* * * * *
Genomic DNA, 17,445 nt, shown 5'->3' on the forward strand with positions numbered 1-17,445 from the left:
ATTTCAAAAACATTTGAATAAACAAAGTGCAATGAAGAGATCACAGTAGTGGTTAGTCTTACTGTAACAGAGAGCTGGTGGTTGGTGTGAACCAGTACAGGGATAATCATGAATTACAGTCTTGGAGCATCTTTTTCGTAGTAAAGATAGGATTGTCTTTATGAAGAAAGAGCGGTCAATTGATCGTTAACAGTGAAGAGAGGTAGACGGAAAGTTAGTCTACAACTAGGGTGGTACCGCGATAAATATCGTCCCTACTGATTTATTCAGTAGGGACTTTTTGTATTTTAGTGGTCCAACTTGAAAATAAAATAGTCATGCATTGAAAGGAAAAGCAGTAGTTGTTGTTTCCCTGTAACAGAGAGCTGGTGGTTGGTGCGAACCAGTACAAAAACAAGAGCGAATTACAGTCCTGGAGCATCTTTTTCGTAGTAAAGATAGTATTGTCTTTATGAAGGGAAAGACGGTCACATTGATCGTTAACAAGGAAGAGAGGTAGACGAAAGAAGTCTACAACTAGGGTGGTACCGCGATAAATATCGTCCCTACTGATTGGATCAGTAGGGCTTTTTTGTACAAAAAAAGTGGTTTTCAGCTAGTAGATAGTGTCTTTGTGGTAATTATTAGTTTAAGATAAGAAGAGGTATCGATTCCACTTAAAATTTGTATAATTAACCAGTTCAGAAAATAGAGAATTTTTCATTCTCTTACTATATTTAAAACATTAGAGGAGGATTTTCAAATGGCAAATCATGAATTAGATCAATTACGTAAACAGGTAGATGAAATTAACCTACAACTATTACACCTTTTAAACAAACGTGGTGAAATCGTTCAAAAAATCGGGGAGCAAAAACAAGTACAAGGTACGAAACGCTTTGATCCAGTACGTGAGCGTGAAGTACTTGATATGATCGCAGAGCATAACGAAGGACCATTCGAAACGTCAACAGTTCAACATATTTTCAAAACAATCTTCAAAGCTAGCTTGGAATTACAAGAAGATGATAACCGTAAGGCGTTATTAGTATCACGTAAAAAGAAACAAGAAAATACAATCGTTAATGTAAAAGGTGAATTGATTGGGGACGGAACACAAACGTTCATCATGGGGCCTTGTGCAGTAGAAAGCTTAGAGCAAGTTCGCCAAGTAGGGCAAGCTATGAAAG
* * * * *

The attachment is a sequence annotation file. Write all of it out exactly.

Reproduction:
Genomic DNA, 17,445 nt, shown 5'->3' on the forward strand with positions numbered 1-17,445 from the left:
ATTTCAAAAACATTTGAATAAACAAAGTGCAATGAAGAGATCACAGTAGTGGTTAGTCTTACTGTAACAGAGAGCTGGTGGTTGGTGTGAACCAGTACAGGGATAATCATGAATTACAGTCTTGGAGCATCTTTTTCGTAGTAAAGATAGGATTGTCTTTATGAAGAAAGAGCGGTCAATTGATCGTTAACAGTGAAGAGAGGTAGACGGAAAGTTAGTCTACAACTAGGGTGGTACCGCGATAAATATCGTCCCTACTGATTTATTCAGTAGGGACTTTTTGTATTTTAGTGGTCCAACTTGAAAATAAAATAGTCATGCATTGAAAGGAAAAGCAGTAGTTGTTGTTTCCCTGTAACAGAGAGCTGGTGGTTGGTGCGAACCAGTACAAAAACAAGAGCGAATTACAGTCCTGGAGCATCTTTTTCGTAGTAAAGATAGTATTGTCTTTATGAAGGGAAAGACGGTCACATTGATCGTTAACAAGGAAGAGAGGTAGACGAAAGAAGTCTACAACTAGGGTGGTACCGCGATAAATATCGTCCCTACTGATTGGATCAGTAGGGCTTTTTTGTACAAAAAAAGTGGTTTTCAGCTAGTAGATAGTGTCTTTGTGGTAATTATTAGTTTAAGATAAGAAGAGGTATCGATTCCACTTAAAATTTGTATAATTAACCAGTTCAGAAAATAGAGAATTTTTCATTCTCTTACTATATTTAAAACATTAGAGGAGGATTTTCAAATGGCAAATCATGAATTAGATCAATTACGTAAACAGGTAGATGAAATTAACCTACAACTATTACACCTTTTAAACAAACGTGGTGAAATCGTTCAAAAAATCGGGGAGCAAAAACAAGTACAAGGTACGAAACGCTTTGATCCAGTACGTGAGCGTGAAGTACTTGATATGATCGCAGAGCATAACGAAGGACCATTCGAAACGTCAACAGTTCAACATATTTTCAAAACAATCTTCAAAGCTAGCTTGGAATTACAAGAAGATGATAACCGTAAGGCGTTATTAGTATCACGTAAAAAGAAACAAGAAAATACAATCGTTAATGTAAAAGGTGAATTGATTGGGGACGGAACACAAACGTTCATCATGGGGCCTTGTGCAGTAGAAAGCTTAGAGCAAGTTCGCCAAGTAGGGCAAGCTATGAAAG